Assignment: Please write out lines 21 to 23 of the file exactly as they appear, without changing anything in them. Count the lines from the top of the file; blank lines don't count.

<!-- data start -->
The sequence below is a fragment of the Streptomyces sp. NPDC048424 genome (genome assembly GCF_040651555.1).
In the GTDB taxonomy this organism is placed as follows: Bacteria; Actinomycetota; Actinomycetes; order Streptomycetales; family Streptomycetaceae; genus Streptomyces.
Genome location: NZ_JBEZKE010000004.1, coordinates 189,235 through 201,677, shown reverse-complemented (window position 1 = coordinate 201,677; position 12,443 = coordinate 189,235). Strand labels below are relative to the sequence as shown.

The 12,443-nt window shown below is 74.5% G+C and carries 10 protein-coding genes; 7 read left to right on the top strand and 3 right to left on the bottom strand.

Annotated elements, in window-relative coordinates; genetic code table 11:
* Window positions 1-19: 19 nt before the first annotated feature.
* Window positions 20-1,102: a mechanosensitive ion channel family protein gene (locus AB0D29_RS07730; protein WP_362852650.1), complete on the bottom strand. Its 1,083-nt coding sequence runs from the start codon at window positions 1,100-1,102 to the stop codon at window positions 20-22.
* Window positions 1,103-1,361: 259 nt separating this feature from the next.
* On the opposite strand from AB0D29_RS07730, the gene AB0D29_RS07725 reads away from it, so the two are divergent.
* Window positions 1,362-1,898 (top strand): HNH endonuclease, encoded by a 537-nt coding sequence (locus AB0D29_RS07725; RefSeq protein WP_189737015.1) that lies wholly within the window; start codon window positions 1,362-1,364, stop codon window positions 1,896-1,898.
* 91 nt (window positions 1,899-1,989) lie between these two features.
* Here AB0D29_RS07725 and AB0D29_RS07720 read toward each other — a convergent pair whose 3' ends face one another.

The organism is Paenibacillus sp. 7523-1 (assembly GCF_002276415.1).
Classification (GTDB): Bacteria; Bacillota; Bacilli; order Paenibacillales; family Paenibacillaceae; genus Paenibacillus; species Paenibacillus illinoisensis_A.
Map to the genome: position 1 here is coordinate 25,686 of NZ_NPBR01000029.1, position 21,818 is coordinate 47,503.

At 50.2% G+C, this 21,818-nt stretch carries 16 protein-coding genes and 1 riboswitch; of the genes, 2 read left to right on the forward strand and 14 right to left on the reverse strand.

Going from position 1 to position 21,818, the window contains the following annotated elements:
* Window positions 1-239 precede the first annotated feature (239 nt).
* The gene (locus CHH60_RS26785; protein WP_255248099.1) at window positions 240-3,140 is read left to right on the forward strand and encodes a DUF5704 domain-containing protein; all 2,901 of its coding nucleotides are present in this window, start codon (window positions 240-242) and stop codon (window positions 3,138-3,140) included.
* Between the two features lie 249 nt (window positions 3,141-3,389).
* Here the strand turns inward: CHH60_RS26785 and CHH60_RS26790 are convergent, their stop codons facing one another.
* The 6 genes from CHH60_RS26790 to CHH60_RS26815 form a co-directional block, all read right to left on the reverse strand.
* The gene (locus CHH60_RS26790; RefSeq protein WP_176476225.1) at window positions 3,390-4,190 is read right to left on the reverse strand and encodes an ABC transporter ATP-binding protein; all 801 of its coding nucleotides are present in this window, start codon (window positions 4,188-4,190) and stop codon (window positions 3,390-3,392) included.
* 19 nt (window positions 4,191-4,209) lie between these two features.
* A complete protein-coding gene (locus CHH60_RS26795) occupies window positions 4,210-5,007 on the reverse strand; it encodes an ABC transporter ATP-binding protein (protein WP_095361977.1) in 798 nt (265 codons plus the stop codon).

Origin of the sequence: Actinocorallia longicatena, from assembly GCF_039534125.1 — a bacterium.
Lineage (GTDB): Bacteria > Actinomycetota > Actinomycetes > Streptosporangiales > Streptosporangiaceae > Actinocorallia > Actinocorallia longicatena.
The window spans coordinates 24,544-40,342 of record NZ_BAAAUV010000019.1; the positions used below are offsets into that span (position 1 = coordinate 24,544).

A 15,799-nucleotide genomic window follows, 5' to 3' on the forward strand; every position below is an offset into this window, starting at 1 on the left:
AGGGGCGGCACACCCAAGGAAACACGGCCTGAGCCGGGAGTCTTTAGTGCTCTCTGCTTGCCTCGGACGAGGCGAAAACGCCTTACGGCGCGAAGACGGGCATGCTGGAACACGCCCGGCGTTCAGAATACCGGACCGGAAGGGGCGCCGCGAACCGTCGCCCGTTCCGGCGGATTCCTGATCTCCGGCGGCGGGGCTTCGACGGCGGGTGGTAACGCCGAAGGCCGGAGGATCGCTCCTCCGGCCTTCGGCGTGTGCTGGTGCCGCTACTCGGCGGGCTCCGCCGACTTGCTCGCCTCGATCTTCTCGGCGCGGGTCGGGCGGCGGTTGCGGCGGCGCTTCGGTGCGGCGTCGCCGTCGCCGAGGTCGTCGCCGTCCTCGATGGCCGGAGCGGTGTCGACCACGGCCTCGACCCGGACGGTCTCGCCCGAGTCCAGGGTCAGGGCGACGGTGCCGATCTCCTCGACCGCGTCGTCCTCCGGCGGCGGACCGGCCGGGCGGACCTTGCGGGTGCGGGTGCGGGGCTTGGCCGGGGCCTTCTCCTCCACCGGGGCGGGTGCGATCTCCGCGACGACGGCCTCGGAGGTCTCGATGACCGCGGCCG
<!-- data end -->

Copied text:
* Here the strand turns inward: CHH60_RS26785 and CHH60_RS26790 are convergent, their stop codons facing one another.
* The 6 genes from CHH60_RS26790 to CHH60_RS26815 form a co-directional block, all read right to left on the reverse strand.
* The gene (locus CHH60_RS26790; RefSeq protein WP_176476225.1) at window positions 3,390-4,190 is read right to left on the reverse strand and encodes an ABC transporter ATP-binding protein; all 801 of its coding nucleotides are present in this window, start codon (window positions 4,188-4,190) and stop codon (window positions 3,390-3,392) included.